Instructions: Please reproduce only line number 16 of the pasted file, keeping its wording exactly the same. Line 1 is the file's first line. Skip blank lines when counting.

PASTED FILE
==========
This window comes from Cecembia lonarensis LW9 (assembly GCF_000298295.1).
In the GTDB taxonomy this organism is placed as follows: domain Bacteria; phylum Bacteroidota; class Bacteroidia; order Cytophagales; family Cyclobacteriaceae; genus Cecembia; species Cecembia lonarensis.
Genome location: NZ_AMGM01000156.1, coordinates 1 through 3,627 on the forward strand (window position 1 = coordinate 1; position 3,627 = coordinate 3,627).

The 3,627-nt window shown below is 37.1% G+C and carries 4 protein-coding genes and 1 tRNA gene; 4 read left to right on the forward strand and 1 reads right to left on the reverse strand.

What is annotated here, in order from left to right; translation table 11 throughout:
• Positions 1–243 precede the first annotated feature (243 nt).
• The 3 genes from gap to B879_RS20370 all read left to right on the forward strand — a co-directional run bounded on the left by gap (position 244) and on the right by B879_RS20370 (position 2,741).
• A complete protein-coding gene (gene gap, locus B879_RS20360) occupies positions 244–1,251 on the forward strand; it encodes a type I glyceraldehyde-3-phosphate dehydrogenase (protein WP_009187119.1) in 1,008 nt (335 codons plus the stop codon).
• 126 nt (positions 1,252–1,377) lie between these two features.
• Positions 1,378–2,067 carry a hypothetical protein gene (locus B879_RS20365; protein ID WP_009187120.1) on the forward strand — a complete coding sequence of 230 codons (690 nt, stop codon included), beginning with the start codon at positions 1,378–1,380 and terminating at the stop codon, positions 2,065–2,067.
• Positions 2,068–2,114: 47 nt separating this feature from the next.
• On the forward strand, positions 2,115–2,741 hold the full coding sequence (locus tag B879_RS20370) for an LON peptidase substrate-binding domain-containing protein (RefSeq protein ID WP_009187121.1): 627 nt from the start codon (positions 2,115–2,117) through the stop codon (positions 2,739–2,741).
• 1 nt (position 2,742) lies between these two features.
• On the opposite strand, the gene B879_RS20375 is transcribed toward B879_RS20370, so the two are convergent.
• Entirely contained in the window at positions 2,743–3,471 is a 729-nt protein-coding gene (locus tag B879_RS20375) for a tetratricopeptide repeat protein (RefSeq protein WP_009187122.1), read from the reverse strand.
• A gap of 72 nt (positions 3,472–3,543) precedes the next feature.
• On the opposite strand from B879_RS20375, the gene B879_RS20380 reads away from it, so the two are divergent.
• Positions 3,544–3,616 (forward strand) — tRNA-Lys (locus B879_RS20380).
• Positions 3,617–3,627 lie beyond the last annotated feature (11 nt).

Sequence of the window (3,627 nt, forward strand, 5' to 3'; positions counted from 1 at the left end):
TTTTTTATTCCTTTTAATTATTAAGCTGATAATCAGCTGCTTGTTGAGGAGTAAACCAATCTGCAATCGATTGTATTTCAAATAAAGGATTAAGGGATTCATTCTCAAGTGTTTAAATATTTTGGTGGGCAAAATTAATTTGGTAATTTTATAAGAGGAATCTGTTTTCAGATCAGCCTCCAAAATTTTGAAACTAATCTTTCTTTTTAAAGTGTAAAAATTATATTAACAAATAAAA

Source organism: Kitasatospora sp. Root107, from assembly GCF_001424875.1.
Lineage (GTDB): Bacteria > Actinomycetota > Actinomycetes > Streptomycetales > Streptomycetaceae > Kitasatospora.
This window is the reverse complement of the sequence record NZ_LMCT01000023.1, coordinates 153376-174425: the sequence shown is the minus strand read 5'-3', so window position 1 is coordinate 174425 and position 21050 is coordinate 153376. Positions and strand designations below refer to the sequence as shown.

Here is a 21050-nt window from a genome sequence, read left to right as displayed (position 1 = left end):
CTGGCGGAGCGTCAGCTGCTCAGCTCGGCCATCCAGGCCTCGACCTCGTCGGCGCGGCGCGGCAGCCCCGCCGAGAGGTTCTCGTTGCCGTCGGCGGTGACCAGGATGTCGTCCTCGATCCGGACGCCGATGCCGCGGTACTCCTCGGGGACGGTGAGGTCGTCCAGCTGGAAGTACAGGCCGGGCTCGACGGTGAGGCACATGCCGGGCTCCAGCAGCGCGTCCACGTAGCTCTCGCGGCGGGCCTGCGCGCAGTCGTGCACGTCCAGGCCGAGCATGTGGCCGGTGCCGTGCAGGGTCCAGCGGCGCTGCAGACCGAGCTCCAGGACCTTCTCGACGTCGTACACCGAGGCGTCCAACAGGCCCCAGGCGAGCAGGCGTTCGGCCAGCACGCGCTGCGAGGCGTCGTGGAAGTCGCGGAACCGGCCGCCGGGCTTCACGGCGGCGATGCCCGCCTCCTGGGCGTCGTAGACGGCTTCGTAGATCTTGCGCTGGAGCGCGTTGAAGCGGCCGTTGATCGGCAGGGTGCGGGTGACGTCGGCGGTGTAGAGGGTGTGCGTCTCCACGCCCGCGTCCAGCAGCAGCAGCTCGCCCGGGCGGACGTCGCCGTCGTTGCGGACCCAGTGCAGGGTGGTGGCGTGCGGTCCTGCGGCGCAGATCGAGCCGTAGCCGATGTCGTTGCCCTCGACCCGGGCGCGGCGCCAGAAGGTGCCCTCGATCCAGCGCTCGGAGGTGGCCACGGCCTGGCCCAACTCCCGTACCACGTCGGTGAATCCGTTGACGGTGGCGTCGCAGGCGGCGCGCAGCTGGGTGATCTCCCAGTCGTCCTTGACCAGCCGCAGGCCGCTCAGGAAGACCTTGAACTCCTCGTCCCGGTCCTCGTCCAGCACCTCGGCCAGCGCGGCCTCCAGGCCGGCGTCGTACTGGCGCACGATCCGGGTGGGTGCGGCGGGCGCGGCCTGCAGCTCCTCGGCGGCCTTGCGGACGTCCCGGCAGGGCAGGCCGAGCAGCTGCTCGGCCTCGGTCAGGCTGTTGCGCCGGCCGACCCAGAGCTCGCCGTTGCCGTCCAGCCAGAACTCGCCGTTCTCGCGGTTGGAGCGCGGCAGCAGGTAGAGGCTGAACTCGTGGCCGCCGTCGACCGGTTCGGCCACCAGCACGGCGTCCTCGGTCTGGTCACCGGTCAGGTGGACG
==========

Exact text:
• A gap of 72 nt (positions 3,472–3,543) precedes the next feature.